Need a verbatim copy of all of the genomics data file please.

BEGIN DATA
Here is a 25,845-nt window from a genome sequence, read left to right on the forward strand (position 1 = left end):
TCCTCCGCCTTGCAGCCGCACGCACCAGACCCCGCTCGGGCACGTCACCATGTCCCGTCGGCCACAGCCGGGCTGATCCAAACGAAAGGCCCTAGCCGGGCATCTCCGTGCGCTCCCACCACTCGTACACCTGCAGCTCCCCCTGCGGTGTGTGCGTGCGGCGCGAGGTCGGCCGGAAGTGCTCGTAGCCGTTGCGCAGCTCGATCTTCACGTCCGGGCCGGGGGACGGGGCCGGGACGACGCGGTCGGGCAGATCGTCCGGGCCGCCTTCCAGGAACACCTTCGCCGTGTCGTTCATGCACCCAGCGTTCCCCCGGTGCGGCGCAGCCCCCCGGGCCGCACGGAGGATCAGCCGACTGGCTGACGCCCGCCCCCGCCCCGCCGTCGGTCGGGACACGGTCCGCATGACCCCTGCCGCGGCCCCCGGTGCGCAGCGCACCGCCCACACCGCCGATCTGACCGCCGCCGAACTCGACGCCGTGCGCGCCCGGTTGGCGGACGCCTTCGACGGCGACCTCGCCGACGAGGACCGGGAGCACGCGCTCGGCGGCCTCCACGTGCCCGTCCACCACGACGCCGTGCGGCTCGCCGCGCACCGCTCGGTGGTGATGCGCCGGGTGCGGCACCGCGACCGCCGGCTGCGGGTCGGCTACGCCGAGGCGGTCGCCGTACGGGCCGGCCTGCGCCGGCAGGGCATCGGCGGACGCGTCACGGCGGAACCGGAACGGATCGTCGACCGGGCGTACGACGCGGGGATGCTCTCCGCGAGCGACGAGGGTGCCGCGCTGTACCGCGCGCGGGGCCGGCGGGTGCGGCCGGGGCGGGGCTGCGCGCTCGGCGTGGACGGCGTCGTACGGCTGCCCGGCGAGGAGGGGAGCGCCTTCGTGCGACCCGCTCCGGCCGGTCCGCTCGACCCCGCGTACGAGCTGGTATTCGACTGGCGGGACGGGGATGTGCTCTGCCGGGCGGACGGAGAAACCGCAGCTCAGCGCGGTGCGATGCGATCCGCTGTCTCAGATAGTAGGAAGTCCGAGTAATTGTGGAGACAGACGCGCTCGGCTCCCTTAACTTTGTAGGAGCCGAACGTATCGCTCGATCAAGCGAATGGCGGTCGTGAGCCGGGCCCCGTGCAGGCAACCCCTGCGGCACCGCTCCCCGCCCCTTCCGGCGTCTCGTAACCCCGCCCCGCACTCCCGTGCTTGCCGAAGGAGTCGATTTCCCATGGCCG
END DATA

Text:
Here is a 25,845-nt window from a genome sequence, read left to right on the forward strand (position 1 = left end):
TCCTCCGCCTTGCAGCCGCACGCACCAGACCCCGCTCGGGCACGTCACCATGTCCCGTCGGCCACAGCCGGGCTGATCCAAACGAAAGGCCCTAGCCGGGCATCTCCGTGCGCTCCCACCACTCGTACACCTGCAGCTCCCCCTGCGGTGTGTGCGTGCGGCGCGAGGTCGGCCGGAAGTGCTCGTAGCCGTTGCGCAGCTCGATCTTCACGTCCGGGCCGGGGGACGGGGCCGGGACGACGCGGTCGGGCAGATCGTCCGGGCCGCCTTCCAGGAACACCTTCGCCGTGTCGTTCATGCACCCAGCGTTCCCCCGGTGCGGCGCAGCCCCCCGGGCCGCACGGAGGATCAGCCGACTGGCTGACGCCCGCCCCCGCCCCGCCGTCGGTCGGGACACGGTCCGCATGACCCCTGCCGCGGCCCCCGGTGCGCAGCGCACCGCCCACACCGCCGATCTGACCGCCGCCGAACTCGACGCCGTGCGCGCCCGGTTGGCGGACGCCTTCGACGGCGACCTCGCCGACGAGGACCGGGAGCACGCGCTCGGCGGCCTCCACGTGCCCGTCCACCACGACGCCGTGCGGCTCGCCGCGCACCGCTCGGTGGTGATGCGCCGGGTGCGGCACCGCGACCGCCGGCTGCGGGTCGGCTACGCCGAGGCGGTCGCCGTACGGGCCGGCCTGCGCCGGCAGGGCATCGGCGGACGCGTCACGGCGGAACCGGAACGGATCGTCGACCGGGCGTACGACGCGGGGATGCTCTCCGCGAGCGACGAGGGTGCCGCGCTGTACCGCGCGCGGGGCCGGCGGGTGCGGCCGGGGCGGGGCTGCGCGCTCGGCGTGGACGGCGTCGTACGGCTGCCCGGCGAGGAGGGGAGCGCCTTCGTGCGACCCGCTCCGGCCGGTCCGCTCGACCCCGCGTACGAGCTGGTATTCGACTGGCGGGACGGGGATGTGCTCTGCCGGGCGGACGGAGAAACCGCAGCTCAGCGCGGTGCGATGCGATCCGCTGTCTCAGATAGTAGGAAGTCCGAGTAATTGTGGAGACAGACGCGCTCGGCTCCCTTAACTTTGTAGGAGCCGAACGTATCGCTCGATCAAGCGAATGGCGGTCGTGAGCCGGGCCCCGTGCAGGCAACCCCTGCGGCACCGCTCCCCGCCCCTTCCGGCGTCTCGTAACCCCGCCCCGCACTCCCGTGCTTGCCGAAGGAGTCGATTTCCCATGGCCG